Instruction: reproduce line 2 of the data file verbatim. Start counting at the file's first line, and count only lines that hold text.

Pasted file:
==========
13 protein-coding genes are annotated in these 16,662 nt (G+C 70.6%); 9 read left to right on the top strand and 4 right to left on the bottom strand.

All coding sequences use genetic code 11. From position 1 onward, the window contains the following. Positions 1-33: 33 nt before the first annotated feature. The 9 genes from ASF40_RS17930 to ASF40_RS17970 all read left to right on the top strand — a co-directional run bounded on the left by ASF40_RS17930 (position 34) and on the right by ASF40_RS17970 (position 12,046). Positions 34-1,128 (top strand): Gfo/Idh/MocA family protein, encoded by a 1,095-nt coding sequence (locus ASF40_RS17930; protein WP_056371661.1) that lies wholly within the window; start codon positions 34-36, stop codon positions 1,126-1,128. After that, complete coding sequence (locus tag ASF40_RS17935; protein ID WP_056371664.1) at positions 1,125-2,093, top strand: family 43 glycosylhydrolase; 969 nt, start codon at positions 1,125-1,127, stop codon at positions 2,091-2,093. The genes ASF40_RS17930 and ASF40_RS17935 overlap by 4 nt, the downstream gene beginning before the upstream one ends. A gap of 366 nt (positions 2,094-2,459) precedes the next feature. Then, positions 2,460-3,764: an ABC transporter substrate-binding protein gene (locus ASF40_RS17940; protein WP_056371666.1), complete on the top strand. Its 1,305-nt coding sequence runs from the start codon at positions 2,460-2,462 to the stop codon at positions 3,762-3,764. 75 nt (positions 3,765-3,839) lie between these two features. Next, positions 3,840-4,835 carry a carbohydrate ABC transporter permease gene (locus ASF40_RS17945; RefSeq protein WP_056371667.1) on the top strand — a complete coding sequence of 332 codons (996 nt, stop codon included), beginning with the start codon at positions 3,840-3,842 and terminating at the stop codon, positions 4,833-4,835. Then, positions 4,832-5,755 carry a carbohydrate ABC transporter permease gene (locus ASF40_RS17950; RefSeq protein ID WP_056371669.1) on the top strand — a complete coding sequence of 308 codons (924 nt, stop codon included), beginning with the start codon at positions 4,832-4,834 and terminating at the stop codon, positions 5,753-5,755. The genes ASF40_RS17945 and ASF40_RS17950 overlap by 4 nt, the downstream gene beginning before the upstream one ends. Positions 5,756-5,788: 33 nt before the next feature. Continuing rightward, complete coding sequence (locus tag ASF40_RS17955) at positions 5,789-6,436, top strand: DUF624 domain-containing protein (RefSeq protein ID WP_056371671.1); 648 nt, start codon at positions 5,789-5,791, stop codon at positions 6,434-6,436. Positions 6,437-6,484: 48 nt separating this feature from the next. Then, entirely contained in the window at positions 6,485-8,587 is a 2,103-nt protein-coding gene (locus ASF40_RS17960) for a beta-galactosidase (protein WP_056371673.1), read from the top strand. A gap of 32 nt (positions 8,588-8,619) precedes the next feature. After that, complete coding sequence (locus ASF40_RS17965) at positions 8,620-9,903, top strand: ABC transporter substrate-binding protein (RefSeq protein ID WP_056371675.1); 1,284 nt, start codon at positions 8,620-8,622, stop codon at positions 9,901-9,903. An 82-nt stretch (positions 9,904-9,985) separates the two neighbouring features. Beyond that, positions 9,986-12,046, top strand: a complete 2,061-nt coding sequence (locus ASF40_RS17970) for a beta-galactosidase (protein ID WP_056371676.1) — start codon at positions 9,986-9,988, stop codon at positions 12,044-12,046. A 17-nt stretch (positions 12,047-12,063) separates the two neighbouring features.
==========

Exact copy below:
All coding sequences use genetic code 11. From position 1 onward, the window contains the following. Positions 1-33: 33 nt before the first annotated feature. The 9 genes from ASF40_RS17930 to ASF40_RS17970 all read left to right on the top strand — a co-directional run bounded on the left by ASF40_RS17930 (position 34) and on the right by ASF40_RS17970 (position 12,046). Positions 34-1,128 (top strand): Gfo/Idh/MocA family protein, encoded by a 1,095-nt coding sequence (locus ASF40_RS17930; protein WP_056371661.1) that lies wholly within the window; start codon positions 34-36, stop codon positions 1,126-1,128. After that, complete coding sequence (locus tag ASF40_RS17935; protein ID WP_056371664.1) at positions 1,125-2,093, top strand: family 43 glycosylhydrolase; 969 nt, start codon at positions 1,125-1,127, stop codon at positions 2,091-2,093. The genes ASF40_RS17930 and ASF40_RS17935 overlap by 4 nt, the downstream gene beginning before the upstream one ends. A gap of 366 nt (positions 2,094-2,459) precedes the next feature. Then, positions 2,460-3,764: an ABC transporter substrate-binding protein gene (locus ASF40_RS17940; protein WP_056371666.1), complete on the top strand. Its 1,305-nt coding sequence runs from the start codon at positions 2,460-2,462 to the stop codon at positions 3,762-3,764. 75 nt (positions 3,765-3,839) lie between these two features. Next, positions 3,840-4,835 carry a carbohydrate ABC transporter permease gene (locus ASF40_RS17945; RefSeq protein WP_056371667.1) on the top strand — a complete coding sequence of 332 codons (996 nt, stop codon included), beginning with the start codon at positions 3,840-3,842 and terminating at the stop codon, positions 4,833-4,835. Then, positions 4,832-5,755 carry a carbohydrate ABC transporter permease gene (locus ASF40_RS17950; RefSeq protein ID WP_056371669.1) on the top strand — a complete coding sequence of 308 codons (924 nt, stop codon included), beginning with the start codon at positions 4,832-4,834 and terminating at the stop codon, positions 5,753-5,755. The genes ASF40_RS17945 and ASF40_RS17950 overlap by 4 nt, the downstream gene beginning before the upstream one ends. Positions 5,756-5,788: 33 nt before the next feature. Continuing rightward, complete coding sequence (locus tag ASF40_RS17955) at positions 5,789-6,436, top strand: DUF624 domain-containing protein (RefSeq protein ID WP_056371671.1); 648 nt, start codon at positions 5,789-5,791, stop codon at positions 6,434-6,436. Positions 6,437-6,484: 48 nt separating this feature from the next. Then, entirely contained in the window at positions 6,485-8,587 is a 2,103-nt protein-coding gene (locus ASF40_RS17960) for a beta-galactosidase (protein WP_056371673.1), read from the top strand. A gap of 32 nt (positions 8,588-8,619) precedes the next feature. After that, complete coding sequence (locus ASF40_RS17965) at positions 8,620-9,903, top strand: ABC transporter substrate-binding protein (RefSeq protein ID WP_056371675.1); 1,284 nt, start codon at positions 8,620-8,622, stop codon at positions 9,901-9,903. An 82-nt stretch (positions 9,904-9,985) separates the two neighbouring features. Beyond that, positions 9,986-12,046, top strand: a complete 2,061-nt coding sequence (locus ASF40_RS17970) for a beta-galactosidase (protein ID WP_056371676.1) — start codon at positions 9,986-9,988, stop codon at positions 12,044-12,046. A 17-nt stretch (positions 12,047-12,063) separates the two neighbouring features.